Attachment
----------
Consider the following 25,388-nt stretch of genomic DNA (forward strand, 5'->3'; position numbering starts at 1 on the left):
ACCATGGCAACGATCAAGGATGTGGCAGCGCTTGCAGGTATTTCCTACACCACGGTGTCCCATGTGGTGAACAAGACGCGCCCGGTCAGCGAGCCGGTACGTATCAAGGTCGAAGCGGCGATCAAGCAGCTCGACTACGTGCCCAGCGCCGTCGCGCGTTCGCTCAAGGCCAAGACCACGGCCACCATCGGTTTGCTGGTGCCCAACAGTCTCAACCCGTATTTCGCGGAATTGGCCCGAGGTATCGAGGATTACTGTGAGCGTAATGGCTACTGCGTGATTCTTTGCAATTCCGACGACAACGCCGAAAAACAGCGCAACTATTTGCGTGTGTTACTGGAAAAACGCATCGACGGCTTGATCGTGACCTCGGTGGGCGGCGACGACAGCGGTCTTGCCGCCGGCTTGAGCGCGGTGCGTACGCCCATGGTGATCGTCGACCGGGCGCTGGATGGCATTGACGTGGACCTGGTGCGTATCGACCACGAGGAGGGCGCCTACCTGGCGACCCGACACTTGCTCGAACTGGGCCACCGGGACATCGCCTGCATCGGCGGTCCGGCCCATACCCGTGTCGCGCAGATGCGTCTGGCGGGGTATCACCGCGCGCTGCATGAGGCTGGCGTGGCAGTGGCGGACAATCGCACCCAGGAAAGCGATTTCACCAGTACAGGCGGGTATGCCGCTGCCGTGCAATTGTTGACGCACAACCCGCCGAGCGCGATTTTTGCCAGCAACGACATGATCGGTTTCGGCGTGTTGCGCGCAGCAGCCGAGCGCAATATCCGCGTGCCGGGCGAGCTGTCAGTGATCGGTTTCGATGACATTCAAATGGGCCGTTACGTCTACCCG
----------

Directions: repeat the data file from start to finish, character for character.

Consider the following 25,388-nt stretch of genomic DNA (forward strand, 5'->3'; position numbering starts at 1 on the left):
ACCATGGCAACGATCAAGGATGTGGCAGCGCTTGCAGGTATTTCCTACACCACGGTGTCCCATGTGGTGAACAAGACGCGCCCGGTCAGCGAGCCGGTACGTATCAAGGTCGAAGCGGCGATCAAGCAGCTCGACTACGTGCCCAGCGCCGTCGCGCGTTCGCTCAAGGCCAAGACCACGGCCACCATCGGTTTGCTGGTGCCCAACAGTCTCAACCCGTATTTCGCGGAATTGGCCCGAGGTATCGAGGATTACTGTGAGCGTAATGGCTACTGCGTGATTCTTTGCAATTCCGACGACAACGCCGAAAAACAGCGCAACTATTTGCGTGTGTTACTGGAAAAACGCATCGACGGCTTGATCGTGACCTCGGTGGGCGGCGACGACAGCGGTCTTGCCGCCGGCTTGAGCGCGGTGCGTACGCCCATGGTGATCGTCGACCGGGCGCTGGATGGCATTGACGTGGACCTGGTGCGTATCGACCACGAGGAGGGCGCCTACCTGGCGACCCGACACTTGCTCGAACTGGGCCACCGGGACATCGCCTGCATCGGCGGTCCGGCCCATACCCGTGTCGCGCAGATGCGTCTGGCGGGGTATCACCGCGCGCTGCATGAGGCTGGCGTGGCAGTGGCGGACAATCGCACCCAGGAAAGCGATTTCACCAGTACAGGCGGGTATGCCGCTGCCGTGCAATTGTTGACGCACAACCCGCCGAGCGCGATTTTTGCCAGCAACGACATGATCGGTTTCGGCGTGTTGCGCGCAGCAGCCGAGCGCAATATCCGCGTGCCGGGCGAGCTGTCAGTGATCGGTTTCGATGACATTCAAATGGGCCGTTACGTCTACCCG